A new book by the peerless classical scholar Mary Beard looks hard at the hold these Roman emperors still exert on our ideas and images of political power.
James Romm is the co-author of The Greek Plays: Sixteen Plays by Aeschylus, Sophocles, and Euripides, published on August 23 by the Modern Library.
When the Persians told the Spartans to lay down their arms at Thermopylae, the Spartans defiantly and suicidally replied “Come and take them.”
Everybody names sports teams after the Spartans even though they were losers, but isn’t it high time we gave it up for the Thebans.
A world power mired in the Middle East: The Rome/U.S. parallels are inescapable and tantalizing—and cluelessly handled in this chariot ride to nowhere.
Sure, King Tut had a space dagger made from a meteorite. While that seems pretty cool, another kind of metal knife from that period gets historians much more excited.
An archeologist claims to have discovered the final resting place of the Greek philosopher. He’s probably wrong, but it will be surely be good for business for the locals.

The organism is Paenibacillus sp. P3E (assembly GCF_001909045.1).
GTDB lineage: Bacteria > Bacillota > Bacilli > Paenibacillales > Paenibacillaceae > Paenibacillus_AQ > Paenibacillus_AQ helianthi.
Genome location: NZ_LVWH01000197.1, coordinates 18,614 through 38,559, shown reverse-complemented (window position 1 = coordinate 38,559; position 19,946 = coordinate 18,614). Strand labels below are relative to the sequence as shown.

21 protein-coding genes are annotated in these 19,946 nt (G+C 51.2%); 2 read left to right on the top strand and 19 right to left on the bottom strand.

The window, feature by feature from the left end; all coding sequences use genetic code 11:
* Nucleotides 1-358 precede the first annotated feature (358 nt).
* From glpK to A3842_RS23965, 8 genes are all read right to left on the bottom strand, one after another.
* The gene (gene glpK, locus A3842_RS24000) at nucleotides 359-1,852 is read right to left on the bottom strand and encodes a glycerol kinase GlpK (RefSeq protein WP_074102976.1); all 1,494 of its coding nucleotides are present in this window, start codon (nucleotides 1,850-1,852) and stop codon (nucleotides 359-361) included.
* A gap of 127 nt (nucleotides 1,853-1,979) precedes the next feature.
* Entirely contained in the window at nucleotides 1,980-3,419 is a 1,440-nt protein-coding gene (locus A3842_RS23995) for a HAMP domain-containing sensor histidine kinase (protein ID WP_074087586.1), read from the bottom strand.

What’s behind the epic rush to put Homer’s ancient text into new modern editions?
Mary Beard has shaken the dust off the Classics world with her vivid vision. With her new book SPQR, she sees our modern life in the empire’s everyday people.
The grave of the Griffin Warrior may unlock the mysteries of a Bronze Age era that precedes all written records.
The ancient Greeks knew a thing or two about life amid tragedy. In his new book Theater of War, how Bryan Doerries’s own grief led him to help today’s vets act out their suffering.